Enbala Blog

DERMS, VPPs and DERs, Oh My!

By Enbala on Jan 22, 2018 10:00:00 AM

What’s the difference – and why should you care?

There are a lot of acronyms floating around the energy world these days. It’s a veritable alphabet soup of evolving terms that are often hard to distinguish from one another.  This is especially true when it comes to distributed energy – it’s a relatively new concept in and of itself, and when the terms that define this evolving move to the grid edge aren’t inherently self-defining, the ensuing confusion complicates the equation. What’s the difference between DERs and a DERMS?  And what’s the definition of a DERMS versus a VPP?  Just as important what difference does it make? 

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Topics: virtual power plant, distributed energy resource management systems, Distibuted energy resources

How much energy is in a frozen turkey?

By James Shaw on Nov 21, 2017 3:14:42 PM

Here’s a little something you can chew on if you are sitting down to eat one of the 46 million turkeys Americans will roast this Thanksgiving. The latent thermal storage in all those turkeys could provide 4.32 gigawatt hours (GWh) of energy. According to the Energy Information Administration, the average U.S. home used 10,766 kWh in 2016. That means all that thermal storage in Thanksgiving’s main-dish favorite could power some 400 homes for an entire year.

So, how do you tap that energy? You can’t exactly roll into your garage and plug a hybrid vehicle into a turkey. But, you can use a turkey’s thermal storage capacity the same way you tap the thermal energy in the cooler that’s chilling the beer you might drink during a holiday football game. The mass of the turkey allows the grid to utilize a cold storage facility as an energy storage system.

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Topics: Distributed energy resource management, distributed energy, Thanksgiving

A Better Way

By Malcolm Metcalfe on Oct 26, 2017 11:03:00 AM

I read Milton Caplan's post entitled "An Inconvenient Reality: Nuclear Power is Needed to Achieve Climate Goals." I can certainly support much of the article, but it seems to miss one very key point and that is the need.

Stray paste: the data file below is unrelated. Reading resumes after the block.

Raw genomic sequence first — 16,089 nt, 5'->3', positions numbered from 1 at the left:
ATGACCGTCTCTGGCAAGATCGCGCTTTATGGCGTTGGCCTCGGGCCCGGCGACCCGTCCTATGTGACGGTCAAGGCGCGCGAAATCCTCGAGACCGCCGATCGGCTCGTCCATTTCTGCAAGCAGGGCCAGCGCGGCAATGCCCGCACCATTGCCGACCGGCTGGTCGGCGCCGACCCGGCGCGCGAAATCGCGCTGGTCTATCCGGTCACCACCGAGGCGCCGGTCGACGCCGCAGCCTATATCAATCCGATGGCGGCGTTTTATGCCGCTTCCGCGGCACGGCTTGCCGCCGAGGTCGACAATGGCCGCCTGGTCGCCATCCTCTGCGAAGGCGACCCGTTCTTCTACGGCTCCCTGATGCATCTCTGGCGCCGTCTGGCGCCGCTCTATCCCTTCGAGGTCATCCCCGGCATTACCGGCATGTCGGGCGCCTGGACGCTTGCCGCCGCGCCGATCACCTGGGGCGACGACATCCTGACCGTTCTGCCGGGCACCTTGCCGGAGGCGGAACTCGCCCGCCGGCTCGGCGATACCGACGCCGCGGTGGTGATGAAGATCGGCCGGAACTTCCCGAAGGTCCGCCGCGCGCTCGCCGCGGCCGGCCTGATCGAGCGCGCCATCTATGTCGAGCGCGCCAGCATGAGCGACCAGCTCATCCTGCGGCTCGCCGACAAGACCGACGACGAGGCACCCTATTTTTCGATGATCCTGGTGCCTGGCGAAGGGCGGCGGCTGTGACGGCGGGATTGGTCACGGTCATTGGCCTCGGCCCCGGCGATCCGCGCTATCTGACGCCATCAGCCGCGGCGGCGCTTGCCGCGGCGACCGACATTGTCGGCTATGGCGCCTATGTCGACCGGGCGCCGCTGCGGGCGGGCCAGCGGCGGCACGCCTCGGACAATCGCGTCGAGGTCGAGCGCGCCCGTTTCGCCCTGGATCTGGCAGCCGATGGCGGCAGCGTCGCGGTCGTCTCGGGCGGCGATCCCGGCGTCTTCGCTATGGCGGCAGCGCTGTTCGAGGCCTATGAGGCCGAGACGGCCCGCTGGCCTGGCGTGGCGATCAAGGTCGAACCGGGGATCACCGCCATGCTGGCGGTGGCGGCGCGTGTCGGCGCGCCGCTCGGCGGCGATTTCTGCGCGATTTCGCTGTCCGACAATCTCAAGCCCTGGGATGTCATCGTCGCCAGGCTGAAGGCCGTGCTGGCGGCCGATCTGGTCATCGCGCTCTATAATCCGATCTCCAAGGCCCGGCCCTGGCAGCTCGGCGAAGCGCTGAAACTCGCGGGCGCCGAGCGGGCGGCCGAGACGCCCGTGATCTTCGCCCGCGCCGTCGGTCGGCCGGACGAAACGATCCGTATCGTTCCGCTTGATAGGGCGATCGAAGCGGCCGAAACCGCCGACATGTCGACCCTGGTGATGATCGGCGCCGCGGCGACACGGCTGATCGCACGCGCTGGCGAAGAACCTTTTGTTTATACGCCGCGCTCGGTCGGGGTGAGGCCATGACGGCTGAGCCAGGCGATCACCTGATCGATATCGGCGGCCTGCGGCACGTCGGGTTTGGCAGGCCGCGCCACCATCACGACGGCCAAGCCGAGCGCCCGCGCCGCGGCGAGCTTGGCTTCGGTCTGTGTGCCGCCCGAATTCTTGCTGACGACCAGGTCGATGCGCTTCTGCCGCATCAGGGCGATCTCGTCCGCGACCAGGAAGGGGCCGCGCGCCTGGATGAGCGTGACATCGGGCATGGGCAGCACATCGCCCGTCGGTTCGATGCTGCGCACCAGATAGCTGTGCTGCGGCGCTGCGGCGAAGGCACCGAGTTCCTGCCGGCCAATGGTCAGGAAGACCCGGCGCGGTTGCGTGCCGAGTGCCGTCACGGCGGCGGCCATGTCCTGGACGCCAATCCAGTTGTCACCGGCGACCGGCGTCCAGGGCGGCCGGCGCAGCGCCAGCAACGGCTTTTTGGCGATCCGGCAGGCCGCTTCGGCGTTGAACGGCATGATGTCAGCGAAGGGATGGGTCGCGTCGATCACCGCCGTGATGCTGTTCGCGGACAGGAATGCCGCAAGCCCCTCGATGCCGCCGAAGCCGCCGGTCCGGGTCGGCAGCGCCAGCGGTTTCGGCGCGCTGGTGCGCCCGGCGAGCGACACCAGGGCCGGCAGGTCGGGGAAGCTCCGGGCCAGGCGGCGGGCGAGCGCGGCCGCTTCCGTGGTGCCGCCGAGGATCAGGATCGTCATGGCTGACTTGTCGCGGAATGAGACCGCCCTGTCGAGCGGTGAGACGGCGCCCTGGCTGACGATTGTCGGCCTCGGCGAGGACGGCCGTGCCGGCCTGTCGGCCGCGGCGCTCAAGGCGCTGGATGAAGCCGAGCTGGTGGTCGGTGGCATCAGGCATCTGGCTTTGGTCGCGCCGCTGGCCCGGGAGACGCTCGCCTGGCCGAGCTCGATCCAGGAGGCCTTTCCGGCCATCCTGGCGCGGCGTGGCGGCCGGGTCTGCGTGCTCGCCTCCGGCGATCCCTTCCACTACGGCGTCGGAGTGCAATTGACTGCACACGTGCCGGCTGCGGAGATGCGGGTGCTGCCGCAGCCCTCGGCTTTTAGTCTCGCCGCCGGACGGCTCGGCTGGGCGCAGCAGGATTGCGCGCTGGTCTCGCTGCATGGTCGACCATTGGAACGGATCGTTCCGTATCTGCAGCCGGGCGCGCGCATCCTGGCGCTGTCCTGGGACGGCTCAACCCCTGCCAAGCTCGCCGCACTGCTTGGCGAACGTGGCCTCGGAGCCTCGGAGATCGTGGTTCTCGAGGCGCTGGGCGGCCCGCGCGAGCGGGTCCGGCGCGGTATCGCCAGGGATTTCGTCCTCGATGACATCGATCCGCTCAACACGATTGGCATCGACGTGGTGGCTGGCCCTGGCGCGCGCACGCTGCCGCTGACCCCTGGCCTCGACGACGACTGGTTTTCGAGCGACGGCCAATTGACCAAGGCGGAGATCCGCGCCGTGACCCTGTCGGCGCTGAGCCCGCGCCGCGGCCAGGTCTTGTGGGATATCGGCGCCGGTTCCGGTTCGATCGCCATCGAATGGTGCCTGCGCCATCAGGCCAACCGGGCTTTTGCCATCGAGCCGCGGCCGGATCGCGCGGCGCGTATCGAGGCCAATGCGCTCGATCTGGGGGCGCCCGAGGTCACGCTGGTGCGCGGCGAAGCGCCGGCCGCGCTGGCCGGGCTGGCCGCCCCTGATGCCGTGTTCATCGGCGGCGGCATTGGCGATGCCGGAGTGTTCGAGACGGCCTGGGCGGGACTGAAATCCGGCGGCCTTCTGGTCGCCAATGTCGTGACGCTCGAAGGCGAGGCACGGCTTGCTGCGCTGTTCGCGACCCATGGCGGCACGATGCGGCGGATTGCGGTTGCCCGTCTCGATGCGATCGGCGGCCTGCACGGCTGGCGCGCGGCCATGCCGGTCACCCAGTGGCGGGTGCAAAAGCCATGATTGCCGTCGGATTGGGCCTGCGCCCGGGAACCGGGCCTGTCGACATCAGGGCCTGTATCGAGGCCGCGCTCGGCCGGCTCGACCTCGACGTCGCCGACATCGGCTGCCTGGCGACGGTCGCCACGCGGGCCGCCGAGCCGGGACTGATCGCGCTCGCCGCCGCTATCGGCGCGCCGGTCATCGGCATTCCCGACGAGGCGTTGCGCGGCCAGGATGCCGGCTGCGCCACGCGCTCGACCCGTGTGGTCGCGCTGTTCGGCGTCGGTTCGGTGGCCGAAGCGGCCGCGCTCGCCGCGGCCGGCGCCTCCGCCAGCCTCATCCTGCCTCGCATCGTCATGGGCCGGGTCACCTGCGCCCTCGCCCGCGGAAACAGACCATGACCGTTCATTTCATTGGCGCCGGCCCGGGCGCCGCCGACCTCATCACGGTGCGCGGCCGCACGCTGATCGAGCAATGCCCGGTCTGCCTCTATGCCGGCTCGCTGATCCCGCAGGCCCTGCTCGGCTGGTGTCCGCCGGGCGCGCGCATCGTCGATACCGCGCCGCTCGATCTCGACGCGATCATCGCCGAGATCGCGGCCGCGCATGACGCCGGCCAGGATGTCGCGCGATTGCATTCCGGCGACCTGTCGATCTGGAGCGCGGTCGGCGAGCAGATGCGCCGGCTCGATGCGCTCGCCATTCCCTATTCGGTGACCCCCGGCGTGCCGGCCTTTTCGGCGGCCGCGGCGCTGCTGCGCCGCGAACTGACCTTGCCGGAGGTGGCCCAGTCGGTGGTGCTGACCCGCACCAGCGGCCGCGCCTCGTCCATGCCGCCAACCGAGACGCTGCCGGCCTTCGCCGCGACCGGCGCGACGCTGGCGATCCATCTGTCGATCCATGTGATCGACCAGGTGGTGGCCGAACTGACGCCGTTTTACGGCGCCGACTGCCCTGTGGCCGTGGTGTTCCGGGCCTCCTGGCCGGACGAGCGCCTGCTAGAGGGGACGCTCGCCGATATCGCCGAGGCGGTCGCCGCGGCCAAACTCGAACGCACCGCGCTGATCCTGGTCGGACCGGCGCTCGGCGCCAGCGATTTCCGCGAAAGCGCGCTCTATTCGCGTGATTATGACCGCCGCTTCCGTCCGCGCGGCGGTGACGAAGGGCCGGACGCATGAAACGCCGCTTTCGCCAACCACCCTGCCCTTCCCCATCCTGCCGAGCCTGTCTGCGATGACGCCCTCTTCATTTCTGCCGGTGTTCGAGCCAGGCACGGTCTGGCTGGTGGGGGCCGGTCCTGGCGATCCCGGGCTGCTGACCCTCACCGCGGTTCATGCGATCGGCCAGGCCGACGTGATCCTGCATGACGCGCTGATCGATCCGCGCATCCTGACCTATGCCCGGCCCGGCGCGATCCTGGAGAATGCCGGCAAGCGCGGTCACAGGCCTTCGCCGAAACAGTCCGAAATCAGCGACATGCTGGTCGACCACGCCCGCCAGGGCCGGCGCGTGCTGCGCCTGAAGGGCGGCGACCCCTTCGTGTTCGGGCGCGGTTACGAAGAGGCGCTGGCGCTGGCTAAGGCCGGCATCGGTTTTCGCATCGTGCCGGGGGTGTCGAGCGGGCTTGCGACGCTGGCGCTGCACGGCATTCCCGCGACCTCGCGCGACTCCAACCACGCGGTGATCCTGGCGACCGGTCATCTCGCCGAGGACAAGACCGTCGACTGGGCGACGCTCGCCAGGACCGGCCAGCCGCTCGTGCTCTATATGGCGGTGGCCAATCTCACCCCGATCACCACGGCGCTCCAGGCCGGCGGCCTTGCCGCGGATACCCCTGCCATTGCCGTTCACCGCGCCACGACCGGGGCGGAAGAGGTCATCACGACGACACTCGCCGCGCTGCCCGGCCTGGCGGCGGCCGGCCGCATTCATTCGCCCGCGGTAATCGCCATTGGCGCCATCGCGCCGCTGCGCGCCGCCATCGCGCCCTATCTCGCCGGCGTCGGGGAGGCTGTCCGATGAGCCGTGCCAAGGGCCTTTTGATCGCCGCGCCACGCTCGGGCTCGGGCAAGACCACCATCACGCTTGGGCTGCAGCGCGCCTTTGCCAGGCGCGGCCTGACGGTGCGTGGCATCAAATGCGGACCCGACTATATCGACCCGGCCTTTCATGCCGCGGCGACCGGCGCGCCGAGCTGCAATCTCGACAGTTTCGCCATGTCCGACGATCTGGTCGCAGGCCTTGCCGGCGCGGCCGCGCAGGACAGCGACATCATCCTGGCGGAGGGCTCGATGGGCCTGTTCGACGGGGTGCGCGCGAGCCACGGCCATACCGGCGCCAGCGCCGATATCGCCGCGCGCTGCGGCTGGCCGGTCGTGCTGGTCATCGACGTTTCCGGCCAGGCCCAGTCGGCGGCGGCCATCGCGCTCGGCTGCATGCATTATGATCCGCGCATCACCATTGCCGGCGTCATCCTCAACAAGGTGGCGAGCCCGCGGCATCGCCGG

Science has told us that we need to reduce carbon emissions. The trouble starts when the political masters translated that to mean that we need to fully get rid of fossil fuels and switch entirely to renewables – and while at it, we need to get rid of nuclear as well. I wonder where that latter part came from? Nuclear is clean. Why was it lumped in with fossil fuel? Much of the opposition was based on past fears. The movie Pandora’s Promise shows how many of the opponents have, after a careful look, reversed their views..

 

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Topics: Solar energy, wind energy, distributed energy, energy balance, Nuclear energy,

TENET #3 – ACHIEVING LONG-TERM GOALS REQUIRES UNLIMITED SCALABILITY

By Michael Ratliff on Sep 26, 2017 10:50:00 AM

REDEFINING SUCCESS FOR A DISTRIBUTED ENERGY GRID: THE THREE TENETS

In our first “Three Tenets” blog we talked about the importance of speed when it comes to effectively leveraging distributed energy resources (DERs), and in the second one we wrote about the importance of accuracy. In this one we add a third dimension of criticality – scalability. From our perspective, these are by far the top three critical success factors today when it comes to successful DERMS and VPP projects and the determining factors for the long-term viability of these projects as increasingly larger numbers of distributed energy assets find their way onto the grid. There are, of course, other important factors, but many that topped the criteria list during the early phases of DER adoption have been far overshadowed in today’s world by the need for the triumvirate combination of speed, accuracy and scalability.

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Topics: distributed energy resources, Distributed energy resource management, DERMs, virtual power plant, VPP, Scalability, Elixir, Erlang

Could Virtual Power Plants Make Utilities the Uber of Distributed Energy Resources?

By Enbala on Sep 8, 2017 4:44:59 PM

It’s been said that analogy is a powerful force when it comes to innovation. It creates an environment where it’s easier for people to apply knowledge from one domain that they already understand to another that they don’t understand quite as well and thus make it, too, easier to grasp. 

Uber is a prime example of analogy taken, perhaps, to the extreme. It would be tough to estimate the number of companies that have come into being recently aiming or claiming to be the “Uber for ....” you fill in the blank. There’s an “Uber for errand running,” an “Uber for pet care,” an “Uber for tool rental,” an “Uber for grocery (and alcohol) delivery,” an “Uber for finding parking spaces…”  You get the picture.

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Topics: distributed energy resources, DERs, virtual power plant, Uber

Efficiency and Cooperation

By Malcolm Metcalfe on Aug 16, 2017 10:03:00 AM